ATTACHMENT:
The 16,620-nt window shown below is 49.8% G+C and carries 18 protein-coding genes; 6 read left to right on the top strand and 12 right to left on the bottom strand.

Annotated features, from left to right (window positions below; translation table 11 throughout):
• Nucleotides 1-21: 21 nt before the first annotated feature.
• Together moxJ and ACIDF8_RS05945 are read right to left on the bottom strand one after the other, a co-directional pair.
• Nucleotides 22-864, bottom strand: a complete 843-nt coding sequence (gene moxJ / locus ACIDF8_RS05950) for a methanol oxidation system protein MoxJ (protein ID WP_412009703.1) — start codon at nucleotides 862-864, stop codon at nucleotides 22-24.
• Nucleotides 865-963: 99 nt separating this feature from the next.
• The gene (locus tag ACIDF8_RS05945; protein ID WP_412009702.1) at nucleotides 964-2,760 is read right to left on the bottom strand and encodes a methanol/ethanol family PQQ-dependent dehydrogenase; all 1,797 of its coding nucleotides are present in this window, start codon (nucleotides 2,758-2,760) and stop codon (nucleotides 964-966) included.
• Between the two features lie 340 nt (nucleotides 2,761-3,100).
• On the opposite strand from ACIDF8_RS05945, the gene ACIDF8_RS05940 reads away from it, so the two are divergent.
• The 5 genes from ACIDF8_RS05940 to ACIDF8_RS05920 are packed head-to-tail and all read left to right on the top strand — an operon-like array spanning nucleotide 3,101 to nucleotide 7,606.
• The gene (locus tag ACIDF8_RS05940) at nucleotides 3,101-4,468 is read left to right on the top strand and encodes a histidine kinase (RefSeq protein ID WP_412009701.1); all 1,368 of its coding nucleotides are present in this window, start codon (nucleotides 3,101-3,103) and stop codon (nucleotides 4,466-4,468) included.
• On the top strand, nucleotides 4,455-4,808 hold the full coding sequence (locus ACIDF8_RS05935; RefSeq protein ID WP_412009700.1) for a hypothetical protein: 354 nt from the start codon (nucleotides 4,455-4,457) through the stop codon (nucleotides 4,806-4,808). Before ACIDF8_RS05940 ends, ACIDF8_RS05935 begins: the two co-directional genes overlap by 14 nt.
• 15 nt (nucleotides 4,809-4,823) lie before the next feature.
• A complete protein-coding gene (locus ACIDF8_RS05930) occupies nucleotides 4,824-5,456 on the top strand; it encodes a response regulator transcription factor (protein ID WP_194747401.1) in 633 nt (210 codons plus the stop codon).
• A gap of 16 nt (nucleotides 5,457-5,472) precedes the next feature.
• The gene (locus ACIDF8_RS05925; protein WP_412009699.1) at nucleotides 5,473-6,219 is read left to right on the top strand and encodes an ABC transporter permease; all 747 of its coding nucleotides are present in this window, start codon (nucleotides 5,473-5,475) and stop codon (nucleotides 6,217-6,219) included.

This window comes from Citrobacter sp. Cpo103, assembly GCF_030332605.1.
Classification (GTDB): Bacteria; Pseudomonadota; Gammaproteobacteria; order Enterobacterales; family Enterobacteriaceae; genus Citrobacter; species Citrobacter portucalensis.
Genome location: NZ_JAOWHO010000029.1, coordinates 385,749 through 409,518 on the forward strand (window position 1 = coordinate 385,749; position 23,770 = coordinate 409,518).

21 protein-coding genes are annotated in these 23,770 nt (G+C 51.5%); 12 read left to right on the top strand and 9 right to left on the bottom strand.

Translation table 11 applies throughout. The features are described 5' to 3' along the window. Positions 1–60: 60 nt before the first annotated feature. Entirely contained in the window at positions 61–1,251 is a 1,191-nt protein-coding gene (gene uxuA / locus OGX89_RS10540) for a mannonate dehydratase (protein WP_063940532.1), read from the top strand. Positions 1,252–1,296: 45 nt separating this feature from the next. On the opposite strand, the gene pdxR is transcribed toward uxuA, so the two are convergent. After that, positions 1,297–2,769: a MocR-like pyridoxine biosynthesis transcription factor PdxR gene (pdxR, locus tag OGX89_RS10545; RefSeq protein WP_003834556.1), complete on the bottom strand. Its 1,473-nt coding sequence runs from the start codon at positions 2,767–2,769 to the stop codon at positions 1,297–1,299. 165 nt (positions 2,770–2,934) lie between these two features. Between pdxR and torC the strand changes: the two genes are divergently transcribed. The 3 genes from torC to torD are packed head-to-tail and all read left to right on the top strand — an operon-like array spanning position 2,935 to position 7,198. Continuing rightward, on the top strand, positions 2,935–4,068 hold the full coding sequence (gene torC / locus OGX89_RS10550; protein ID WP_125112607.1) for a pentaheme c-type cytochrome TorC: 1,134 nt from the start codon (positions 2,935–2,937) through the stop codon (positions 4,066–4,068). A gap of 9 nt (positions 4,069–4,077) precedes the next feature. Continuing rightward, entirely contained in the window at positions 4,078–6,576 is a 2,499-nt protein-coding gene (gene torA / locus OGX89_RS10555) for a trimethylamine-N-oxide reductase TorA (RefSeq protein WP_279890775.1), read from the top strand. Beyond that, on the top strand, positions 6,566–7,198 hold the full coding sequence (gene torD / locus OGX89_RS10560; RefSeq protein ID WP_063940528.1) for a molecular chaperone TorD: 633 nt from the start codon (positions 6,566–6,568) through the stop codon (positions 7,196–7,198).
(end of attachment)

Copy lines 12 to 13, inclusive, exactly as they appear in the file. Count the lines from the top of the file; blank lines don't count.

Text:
• On the top strand, nucleotides 4,455-4,808 hold the full coding sequence (locus ACIDF8_RS05935; RefSeq protein ID WP_412009700.1) for a hypothetical protein: 354 nt from the start codon (nucleotides 4,455-4,457) through the stop codon (nucleotides 4,806-4,808). Before ACIDF8_RS05940 ends, ACIDF8_RS05935 begins: the two co-directional genes overlap by 14 nt.
• 15 nt (nucleotides 4,809-4,823) lie before the next feature.